Last week the attorney general of the United States met with former President Bill Clinton, whose wife and foundation were under FBI investigation. They both insisted nothing untoward happened. Days later The New York Times reported that Hillary Clinton might offer Lynch a position in her administration.
Over the holiday weekend the Obama administration announced that President Obama would fly to North Carolina with Clinton aboard Air Force One in order to campaign with her. Americans would, in part, foot the bill for the travel.
On Tuesday FBI Director James Comey called a supposedly impromptu press conference to announce his findings in the investigation of Clinton's private email server. He began by announcing that nobody knew what he was about to say, which seems implausible given that Obama was preparing to go onstage with Clinton at the time. Is it even within the realm of imagination that Obama would stand next to Clinton hours after Comey announced the intent to prosecute her? Of course not.
Then, Comey proceeded to lay out all the reasons why Clinton should have been indicted: She set up multiple private email servers, all of which were vulnerable to hack; she did not set them up in order to use one mobile device, as she has so often stated; she transmitted and received highly classified material; her team deleted emails that could have contained relevant and classified information; she knew that classified information was crossing her server. He concluded that Clinton's team was "extremely careless in their handling of very sensitive, highly classified information."
This was all criminal activity.
But Clinton is a member of the Royal Family. Thus, said Comey, she was innocent. Comey tried to say he wouldn't recommend prosecution because she didn't have the requisite intent, but the law doesn't (SET ITAL) require (END ITAL) intent; it requires merely "gross negligence" under 18 U.S.C. 793. In fact, even the level of intent required to charge under statutes like 18 U.S.C. 1924 and 18 U.S.C. 798 was clearly met: the intent to place classified information in a nonapproved, non-classified place.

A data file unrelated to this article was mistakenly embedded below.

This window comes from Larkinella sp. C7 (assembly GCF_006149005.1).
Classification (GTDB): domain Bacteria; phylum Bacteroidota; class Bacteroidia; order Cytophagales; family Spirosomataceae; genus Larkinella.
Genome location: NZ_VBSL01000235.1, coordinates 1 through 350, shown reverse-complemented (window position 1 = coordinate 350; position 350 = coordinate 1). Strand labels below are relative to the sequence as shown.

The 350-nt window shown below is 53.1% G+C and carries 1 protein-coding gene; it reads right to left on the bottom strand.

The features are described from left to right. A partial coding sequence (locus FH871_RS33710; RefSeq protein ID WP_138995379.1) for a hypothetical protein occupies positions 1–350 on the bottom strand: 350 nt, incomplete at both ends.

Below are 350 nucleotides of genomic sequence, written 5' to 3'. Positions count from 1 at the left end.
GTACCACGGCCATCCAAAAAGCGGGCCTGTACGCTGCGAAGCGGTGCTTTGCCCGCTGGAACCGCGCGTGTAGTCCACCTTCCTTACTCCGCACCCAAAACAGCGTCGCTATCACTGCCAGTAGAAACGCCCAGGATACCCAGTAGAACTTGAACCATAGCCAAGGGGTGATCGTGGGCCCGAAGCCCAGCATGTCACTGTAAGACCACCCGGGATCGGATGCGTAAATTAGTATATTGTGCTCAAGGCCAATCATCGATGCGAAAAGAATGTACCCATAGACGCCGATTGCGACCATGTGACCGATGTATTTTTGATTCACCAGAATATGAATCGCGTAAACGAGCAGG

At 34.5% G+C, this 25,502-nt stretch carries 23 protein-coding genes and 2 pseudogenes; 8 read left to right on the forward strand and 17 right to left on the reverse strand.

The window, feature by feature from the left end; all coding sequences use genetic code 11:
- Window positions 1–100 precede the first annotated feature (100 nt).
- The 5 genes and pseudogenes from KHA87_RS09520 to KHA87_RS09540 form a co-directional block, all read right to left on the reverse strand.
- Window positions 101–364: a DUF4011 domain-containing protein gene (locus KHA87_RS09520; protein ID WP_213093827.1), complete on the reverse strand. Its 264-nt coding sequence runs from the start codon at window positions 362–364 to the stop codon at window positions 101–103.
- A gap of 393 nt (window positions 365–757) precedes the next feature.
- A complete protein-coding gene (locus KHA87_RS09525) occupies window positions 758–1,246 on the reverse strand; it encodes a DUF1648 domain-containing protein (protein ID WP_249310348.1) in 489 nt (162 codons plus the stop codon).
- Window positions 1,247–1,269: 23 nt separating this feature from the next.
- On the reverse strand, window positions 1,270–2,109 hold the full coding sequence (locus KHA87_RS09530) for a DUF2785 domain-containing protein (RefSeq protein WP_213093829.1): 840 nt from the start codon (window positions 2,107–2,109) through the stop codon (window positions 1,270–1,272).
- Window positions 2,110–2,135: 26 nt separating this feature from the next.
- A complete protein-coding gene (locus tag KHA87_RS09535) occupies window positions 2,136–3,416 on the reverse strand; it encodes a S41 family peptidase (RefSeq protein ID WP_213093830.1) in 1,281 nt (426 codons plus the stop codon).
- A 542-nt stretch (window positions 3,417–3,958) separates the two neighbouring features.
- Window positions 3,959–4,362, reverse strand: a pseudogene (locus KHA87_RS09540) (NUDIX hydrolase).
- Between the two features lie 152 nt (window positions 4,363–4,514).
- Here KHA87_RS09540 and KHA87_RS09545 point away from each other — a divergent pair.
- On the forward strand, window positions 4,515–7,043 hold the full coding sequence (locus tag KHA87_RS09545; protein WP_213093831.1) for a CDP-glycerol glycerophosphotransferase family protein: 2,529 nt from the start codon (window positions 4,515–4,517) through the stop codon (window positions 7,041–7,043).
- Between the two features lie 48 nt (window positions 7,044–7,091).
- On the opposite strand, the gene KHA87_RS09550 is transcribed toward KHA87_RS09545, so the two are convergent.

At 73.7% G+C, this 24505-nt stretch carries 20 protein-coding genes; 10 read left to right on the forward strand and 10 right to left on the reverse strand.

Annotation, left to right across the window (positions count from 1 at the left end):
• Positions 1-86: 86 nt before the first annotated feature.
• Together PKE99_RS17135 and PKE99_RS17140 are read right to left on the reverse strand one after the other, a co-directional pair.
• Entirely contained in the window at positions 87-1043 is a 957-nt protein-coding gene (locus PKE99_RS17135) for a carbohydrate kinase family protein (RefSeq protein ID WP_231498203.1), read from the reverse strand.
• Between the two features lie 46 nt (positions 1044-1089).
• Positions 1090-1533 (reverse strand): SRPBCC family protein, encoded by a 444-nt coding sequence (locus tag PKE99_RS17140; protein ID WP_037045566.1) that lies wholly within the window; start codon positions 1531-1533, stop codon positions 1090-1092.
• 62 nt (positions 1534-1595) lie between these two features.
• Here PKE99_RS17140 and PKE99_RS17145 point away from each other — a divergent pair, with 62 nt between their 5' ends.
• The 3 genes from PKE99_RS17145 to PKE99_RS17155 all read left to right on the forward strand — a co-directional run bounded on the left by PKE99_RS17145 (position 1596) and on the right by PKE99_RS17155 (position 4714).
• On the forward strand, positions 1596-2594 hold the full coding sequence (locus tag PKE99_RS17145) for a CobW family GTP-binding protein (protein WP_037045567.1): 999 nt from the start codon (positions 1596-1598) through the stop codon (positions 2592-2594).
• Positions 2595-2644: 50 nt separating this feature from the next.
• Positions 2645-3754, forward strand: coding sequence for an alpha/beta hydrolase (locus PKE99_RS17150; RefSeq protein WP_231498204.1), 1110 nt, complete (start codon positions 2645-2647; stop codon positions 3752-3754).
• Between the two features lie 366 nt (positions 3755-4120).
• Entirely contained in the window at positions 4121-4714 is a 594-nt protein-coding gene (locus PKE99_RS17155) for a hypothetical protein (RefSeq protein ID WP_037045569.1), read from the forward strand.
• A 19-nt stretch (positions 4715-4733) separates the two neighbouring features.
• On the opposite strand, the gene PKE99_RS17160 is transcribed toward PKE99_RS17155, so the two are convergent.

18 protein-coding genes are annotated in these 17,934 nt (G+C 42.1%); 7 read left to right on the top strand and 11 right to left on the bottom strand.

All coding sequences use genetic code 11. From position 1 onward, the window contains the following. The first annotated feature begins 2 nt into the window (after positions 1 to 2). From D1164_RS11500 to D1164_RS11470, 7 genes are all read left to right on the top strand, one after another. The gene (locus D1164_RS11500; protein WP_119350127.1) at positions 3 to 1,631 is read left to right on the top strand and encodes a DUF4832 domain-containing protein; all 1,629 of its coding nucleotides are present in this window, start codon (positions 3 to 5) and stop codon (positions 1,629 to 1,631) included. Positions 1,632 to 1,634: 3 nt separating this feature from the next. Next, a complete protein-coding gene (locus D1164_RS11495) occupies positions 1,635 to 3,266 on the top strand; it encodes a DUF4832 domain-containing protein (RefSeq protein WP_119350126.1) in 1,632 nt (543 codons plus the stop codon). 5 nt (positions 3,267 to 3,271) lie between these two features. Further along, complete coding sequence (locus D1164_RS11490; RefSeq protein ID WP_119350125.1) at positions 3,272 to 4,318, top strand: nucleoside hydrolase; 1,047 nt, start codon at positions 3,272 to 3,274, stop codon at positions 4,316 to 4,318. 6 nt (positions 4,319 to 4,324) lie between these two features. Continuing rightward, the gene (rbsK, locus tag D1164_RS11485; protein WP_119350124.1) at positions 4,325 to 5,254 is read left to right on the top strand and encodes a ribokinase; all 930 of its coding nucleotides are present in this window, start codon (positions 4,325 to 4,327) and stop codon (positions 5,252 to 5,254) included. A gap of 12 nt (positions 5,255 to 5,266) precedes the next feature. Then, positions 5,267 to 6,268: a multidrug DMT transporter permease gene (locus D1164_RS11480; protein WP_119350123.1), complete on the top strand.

Nonetheless, Clinton would be allowed to roam free -- and become president. "To be clear," Comey intoned, "this is not to suggest that in similar circumstances, a person who engaged in this activity would face no consequences. To the contrary, those individuals are often subject to security or administrative sanctions. But that is not what we are deciding now."
One rule for the peons, one for the potentates.
This is the Wilsonian legacy, finally achieved after a century of waiting: the Big Man (or Woman), unanswerable to the law, approved by the population without regard to equality under the law. We now elect our dictators. And they are unanswerable to us -- except, presumably, once every four years. The commonfolk, on the other hand, find themselves on the wrong side of the government gun every day.
Tyranny doesn't start with jackboots. It begins with the notion that a different law applies to the powerful than to the powerless. Under Barack Obama tyranny has become a way of life. Ronald Reagan always said that freedom was one generation away from extinction. It looks like we've finally found that generation.
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